11x14 Century, patented 1902. New bellows and a general tightening up from Richard Ritter. I got the camera from a studio I used to work at that dates back to the early 20th century here in New Orleans so I feel connected to a bit of the history of New Orleans photography when I use it.

    I've only taken it out a few times and, I must say, the move from 8x10 to 11x14 seems a much larger step than from 4x5 to 8x10. The camera handles easily enough but the sheer size of it requires extra effort all along the line; loading holders, setting up the camera, manipulating the framing, processing, etc.

    To tell the truth, I've been wavering about keeping it. I've been so attached to 8x10 for so long that I wonder if I should just stay with that format. Did any of you experience "beginner's remorse" when starting with ULF? Is it a hump I will get over? I have made a print and, comparing it to 8x10, it seems enormous. I can't imagine how you 16x20 shooters do it!
     
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  15. carlj

    carlj Member

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    re: What does your ULF Camera look like?....

    Hey Tom,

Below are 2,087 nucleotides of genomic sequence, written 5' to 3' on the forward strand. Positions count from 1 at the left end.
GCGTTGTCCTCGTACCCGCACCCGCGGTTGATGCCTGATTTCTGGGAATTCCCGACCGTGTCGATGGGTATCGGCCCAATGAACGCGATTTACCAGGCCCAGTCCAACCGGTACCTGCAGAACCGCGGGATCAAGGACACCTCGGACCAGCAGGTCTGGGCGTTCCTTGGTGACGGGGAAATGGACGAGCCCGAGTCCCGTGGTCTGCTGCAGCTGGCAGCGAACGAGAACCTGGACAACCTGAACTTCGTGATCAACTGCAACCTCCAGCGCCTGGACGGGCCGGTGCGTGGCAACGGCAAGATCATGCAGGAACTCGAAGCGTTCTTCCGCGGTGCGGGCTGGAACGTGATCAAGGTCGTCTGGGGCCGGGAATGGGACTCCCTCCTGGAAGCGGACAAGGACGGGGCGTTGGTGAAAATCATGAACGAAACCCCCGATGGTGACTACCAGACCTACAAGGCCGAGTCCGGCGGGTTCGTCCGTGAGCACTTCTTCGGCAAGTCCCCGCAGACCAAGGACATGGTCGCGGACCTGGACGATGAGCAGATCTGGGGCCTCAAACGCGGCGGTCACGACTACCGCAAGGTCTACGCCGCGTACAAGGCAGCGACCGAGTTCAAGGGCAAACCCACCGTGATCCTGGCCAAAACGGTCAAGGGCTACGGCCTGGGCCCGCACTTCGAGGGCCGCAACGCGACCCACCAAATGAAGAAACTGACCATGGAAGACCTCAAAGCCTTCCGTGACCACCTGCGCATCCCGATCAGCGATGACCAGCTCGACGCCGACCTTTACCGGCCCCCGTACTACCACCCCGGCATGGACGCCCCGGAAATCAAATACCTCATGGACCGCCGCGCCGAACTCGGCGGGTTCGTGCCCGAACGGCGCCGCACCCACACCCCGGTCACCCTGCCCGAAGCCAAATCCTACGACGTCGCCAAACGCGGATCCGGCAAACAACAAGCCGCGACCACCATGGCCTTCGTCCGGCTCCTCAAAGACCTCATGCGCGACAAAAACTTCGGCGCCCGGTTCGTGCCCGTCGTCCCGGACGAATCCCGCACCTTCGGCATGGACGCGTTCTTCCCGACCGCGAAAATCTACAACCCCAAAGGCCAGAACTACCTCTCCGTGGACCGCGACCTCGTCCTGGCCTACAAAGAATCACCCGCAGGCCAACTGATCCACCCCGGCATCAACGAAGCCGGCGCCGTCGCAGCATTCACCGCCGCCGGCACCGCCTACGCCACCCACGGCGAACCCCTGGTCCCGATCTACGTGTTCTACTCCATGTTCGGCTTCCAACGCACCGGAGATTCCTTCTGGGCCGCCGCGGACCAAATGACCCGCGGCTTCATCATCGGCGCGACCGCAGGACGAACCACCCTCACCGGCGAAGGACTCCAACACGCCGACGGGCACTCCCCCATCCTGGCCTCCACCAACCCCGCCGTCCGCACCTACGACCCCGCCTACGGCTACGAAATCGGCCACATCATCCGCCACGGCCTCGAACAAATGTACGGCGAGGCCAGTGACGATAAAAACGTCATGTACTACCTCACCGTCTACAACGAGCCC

Still very much a humble beginner myself so can't really add much more than 11x14 is obviously [much] more of a handful than 8x10 -- and then I'd say the obvious thing like give it some time. :smile: I still have a few more logistical bumps to work out, like finding a better means for carrying the camera in the field, for one. I've only shot with X-ray film so far and have had best results developing in trays with plexiglass on the bottom to avoid scratching under a safelight. I have the same Century as you (I remember seeing yours in Richard's shop) with a Richard Ritter replacement rear extension. He also added a nice bail so inserting and removing the film holders is smooth as silk. On the other hand using the rear extension is a little rough because the gear racks are of a slightly different pitch. It works, but takes some effort and convincing to get the standard onto the rear extension. For transport, right now I carry it short distances by the handle, tripod in the other hand, and a backpack with a one or two holders. Speaking of film holders, I wound up with a couple -- for cheap, fortunately -- that turned out to be light-tight on only one side, but now have three that seem to be pretty good.